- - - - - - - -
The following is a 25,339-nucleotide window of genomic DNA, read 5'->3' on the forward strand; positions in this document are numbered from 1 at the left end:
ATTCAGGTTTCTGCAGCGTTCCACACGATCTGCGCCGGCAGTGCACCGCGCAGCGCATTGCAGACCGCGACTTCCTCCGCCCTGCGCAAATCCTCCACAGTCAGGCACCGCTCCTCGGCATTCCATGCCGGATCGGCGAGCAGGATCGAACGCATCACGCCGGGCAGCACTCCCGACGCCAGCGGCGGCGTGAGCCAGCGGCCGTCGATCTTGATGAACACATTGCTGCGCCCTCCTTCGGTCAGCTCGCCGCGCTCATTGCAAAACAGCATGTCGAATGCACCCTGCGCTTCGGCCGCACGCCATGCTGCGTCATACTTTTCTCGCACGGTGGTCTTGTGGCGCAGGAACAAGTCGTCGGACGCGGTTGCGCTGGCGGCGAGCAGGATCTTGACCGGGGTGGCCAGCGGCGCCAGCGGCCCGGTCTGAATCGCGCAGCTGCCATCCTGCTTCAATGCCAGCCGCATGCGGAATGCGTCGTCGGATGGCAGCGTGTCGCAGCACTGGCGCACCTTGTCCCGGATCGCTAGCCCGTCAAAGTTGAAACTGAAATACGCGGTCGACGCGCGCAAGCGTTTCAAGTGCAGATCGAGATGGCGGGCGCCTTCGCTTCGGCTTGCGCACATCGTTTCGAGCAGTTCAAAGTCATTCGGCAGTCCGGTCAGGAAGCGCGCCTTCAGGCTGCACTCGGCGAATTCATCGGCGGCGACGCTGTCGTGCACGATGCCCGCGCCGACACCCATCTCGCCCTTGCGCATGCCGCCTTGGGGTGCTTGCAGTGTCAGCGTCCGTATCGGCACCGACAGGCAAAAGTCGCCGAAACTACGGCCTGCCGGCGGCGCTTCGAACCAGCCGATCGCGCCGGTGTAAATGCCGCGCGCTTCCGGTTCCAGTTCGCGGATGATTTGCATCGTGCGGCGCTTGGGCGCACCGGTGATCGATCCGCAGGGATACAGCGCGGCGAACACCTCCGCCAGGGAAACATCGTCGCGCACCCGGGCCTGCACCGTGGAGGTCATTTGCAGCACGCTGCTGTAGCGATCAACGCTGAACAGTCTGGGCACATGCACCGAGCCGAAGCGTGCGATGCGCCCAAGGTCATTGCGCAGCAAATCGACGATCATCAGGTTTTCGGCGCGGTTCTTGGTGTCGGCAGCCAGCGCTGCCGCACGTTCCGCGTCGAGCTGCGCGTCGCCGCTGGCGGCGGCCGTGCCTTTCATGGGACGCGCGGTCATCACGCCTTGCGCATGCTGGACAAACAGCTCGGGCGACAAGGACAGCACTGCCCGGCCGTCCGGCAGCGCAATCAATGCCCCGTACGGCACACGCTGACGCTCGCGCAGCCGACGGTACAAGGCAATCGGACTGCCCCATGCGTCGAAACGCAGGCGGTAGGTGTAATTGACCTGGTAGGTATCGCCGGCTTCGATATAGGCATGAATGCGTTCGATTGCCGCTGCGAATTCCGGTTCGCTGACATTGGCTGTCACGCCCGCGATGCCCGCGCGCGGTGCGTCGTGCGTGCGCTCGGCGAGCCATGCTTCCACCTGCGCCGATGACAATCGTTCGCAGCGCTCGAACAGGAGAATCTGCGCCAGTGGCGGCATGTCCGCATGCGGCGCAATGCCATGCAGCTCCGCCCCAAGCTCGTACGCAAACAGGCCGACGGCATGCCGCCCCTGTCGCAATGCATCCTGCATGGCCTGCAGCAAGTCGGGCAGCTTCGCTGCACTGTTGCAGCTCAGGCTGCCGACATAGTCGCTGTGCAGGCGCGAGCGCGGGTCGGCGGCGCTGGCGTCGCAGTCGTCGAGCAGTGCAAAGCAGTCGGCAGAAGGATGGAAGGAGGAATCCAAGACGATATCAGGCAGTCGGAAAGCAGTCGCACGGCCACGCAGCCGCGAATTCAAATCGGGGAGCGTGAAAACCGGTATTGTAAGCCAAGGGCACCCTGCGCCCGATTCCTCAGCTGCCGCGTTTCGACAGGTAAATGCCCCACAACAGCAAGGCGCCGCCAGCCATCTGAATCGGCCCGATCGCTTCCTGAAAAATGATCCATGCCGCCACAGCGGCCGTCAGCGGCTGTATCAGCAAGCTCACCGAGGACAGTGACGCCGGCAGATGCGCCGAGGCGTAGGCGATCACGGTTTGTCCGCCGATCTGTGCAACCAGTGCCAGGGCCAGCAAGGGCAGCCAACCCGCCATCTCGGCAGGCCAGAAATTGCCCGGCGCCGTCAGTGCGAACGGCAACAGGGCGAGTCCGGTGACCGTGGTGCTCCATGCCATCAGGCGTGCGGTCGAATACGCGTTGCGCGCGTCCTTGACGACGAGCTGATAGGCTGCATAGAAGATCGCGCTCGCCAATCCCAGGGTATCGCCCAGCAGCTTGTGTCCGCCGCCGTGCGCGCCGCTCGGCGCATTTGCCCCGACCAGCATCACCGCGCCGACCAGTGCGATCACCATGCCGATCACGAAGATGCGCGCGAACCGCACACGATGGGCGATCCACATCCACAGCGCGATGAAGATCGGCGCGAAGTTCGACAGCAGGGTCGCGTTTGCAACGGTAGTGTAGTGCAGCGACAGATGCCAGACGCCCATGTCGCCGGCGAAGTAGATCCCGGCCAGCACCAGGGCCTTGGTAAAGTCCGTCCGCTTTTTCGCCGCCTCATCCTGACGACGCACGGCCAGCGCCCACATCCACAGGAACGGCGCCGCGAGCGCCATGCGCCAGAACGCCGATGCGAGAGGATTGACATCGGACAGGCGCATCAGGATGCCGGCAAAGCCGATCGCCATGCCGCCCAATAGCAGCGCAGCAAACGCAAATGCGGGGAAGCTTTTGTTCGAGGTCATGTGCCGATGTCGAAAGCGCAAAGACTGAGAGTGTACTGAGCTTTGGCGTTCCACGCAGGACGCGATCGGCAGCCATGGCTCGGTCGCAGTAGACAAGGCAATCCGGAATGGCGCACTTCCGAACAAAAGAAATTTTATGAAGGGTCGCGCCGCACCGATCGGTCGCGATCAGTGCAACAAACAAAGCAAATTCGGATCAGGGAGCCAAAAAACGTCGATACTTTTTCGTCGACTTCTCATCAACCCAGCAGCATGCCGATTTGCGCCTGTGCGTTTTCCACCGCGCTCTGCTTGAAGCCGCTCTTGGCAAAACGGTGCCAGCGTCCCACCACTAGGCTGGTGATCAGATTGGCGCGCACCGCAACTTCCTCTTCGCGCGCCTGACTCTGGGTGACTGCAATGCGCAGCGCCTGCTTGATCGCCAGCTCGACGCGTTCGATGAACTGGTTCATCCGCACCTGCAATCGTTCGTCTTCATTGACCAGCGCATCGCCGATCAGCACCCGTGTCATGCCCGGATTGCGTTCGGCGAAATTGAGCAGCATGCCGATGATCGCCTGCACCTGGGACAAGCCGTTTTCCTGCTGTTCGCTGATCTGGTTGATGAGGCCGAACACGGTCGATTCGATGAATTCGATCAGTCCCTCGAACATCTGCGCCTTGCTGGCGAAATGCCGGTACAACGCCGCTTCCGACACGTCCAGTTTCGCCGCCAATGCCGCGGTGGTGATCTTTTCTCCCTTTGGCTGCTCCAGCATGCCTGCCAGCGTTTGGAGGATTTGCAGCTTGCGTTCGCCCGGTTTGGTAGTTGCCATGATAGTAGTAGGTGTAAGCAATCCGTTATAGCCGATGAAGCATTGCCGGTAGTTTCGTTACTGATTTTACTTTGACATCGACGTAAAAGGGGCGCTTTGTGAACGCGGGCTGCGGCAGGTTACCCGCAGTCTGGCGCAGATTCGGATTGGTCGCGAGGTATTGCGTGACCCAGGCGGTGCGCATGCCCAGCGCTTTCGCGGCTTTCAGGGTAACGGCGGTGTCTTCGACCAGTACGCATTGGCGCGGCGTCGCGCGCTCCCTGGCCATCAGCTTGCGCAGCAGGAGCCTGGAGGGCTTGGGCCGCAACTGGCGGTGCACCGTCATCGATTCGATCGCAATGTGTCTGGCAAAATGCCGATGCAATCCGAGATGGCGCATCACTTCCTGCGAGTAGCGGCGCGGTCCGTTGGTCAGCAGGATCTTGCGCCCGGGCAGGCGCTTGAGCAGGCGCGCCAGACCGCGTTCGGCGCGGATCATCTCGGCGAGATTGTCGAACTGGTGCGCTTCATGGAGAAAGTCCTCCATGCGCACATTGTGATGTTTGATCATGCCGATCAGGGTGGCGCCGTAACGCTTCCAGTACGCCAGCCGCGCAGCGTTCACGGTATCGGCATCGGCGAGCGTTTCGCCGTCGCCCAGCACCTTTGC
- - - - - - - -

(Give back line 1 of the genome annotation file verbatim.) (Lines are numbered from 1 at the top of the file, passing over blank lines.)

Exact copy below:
The following is a 25,339-nucleotide window of genomic DNA, read 5'->3' on the forward strand; positions in this document are numbered from 1 at the left end: